[OPE-L:7969] Re: Value of software

From: OPE-L Administrator (ope-admin@ricardo.ecn.wfu.edu)
Date: Fri Nov 08 2002 - 07:06:18 EST

From: Paul Cockshot <wpc@dcs.gla.ac.uk>
Date: 08 Nov 2002 11:02:34 +0000

On Thu, 2002-11-07 at 14:19, Allin Cottrell wrote:
> A fellow named Graham Seaman sent me the following question after
> taking a look at the OPE-L archive.  He asked if I might forward it to
>  the list and since it seems on-topic I am doing so.
> Graham's question is:
> "I'm interested in the value of commercial software. This is a fairly
> live issue among a small group of people I know, in which I am in the
> minority position of arguing that commercial software can have no
> (substantial) value, due to it's infinite reproducability at minimal
> cost; the main counter-arguments are that if it's integrated in the
> M-C-M' process, then in practice it has value; and that infinite
> reproducability is a red herring since any given program is only
> actually sold a finite number of times allowing us to retrospectively
> know its value. I don't like a value which is only determined by
> consumption, but maybe I'm misunderstanding Marx..  (note the question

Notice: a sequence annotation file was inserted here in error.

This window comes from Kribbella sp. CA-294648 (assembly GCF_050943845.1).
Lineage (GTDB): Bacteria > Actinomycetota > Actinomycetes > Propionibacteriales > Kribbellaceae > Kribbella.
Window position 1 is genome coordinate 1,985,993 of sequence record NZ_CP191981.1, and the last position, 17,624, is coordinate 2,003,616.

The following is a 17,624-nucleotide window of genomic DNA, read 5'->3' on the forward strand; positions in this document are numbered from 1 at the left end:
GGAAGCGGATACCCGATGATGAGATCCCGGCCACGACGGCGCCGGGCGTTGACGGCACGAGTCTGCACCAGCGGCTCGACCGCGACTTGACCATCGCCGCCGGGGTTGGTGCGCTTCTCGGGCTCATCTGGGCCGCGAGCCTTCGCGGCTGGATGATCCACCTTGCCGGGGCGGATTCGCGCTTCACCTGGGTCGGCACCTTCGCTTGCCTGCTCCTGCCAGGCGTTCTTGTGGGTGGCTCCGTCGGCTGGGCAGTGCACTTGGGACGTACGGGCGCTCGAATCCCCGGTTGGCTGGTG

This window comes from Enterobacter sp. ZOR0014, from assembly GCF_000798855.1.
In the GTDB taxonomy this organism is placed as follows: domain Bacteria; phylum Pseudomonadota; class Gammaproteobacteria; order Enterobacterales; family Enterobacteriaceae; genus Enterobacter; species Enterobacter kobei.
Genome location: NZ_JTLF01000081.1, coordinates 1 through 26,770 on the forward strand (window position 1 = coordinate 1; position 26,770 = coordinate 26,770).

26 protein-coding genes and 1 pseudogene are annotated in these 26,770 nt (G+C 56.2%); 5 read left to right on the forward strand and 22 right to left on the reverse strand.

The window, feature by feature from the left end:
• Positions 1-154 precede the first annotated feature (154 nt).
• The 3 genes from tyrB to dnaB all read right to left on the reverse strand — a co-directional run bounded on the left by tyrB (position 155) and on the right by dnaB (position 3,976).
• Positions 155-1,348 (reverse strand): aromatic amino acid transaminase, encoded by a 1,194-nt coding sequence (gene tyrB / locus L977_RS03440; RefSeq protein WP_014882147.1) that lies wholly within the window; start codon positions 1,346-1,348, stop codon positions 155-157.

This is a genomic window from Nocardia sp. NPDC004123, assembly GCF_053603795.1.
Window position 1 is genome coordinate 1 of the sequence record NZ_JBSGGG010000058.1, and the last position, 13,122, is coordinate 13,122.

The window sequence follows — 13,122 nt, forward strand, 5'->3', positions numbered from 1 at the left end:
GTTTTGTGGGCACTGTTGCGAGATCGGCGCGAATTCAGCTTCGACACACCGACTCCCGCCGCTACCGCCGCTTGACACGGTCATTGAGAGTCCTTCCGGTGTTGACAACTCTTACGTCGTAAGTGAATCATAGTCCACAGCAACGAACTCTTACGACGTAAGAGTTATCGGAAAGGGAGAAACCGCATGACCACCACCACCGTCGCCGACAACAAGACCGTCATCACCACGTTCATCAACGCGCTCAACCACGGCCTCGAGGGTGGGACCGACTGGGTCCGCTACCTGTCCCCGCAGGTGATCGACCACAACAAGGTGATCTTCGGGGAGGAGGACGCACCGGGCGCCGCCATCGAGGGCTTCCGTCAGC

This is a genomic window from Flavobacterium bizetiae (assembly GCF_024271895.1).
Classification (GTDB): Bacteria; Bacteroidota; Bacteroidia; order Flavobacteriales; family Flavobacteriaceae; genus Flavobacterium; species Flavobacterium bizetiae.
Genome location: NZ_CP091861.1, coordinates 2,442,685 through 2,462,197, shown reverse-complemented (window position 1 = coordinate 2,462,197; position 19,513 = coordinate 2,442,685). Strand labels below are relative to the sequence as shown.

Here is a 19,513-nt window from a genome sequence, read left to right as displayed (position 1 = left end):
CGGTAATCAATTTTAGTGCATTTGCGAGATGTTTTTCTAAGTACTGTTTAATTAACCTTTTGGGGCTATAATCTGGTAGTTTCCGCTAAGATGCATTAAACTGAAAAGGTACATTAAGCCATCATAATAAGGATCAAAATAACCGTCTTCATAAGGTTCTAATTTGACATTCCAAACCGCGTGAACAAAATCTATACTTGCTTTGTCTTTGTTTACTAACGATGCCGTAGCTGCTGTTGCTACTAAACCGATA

> is only about commercial software, eg. word;  not one-off commissioned
> software, or software used directly in production (eg for CNC
> machines)"
> Allin Cottrell.
Would this be helped if one distinguished between the value of
information and the value of a copy of information.

The value of a program is then defined by the labour required
to produce it. The value of a copy is then defined by the
labour required to produce the cd and to write to it.

The existence of the original is of course a precondition of
the production of the copy, but that does not imply that
it is necessarily involved in the transfer of value to the copy.

This archive was generated by hypermail 2.1.5 : Sat Nov 09 2002 - 00:00:00 EST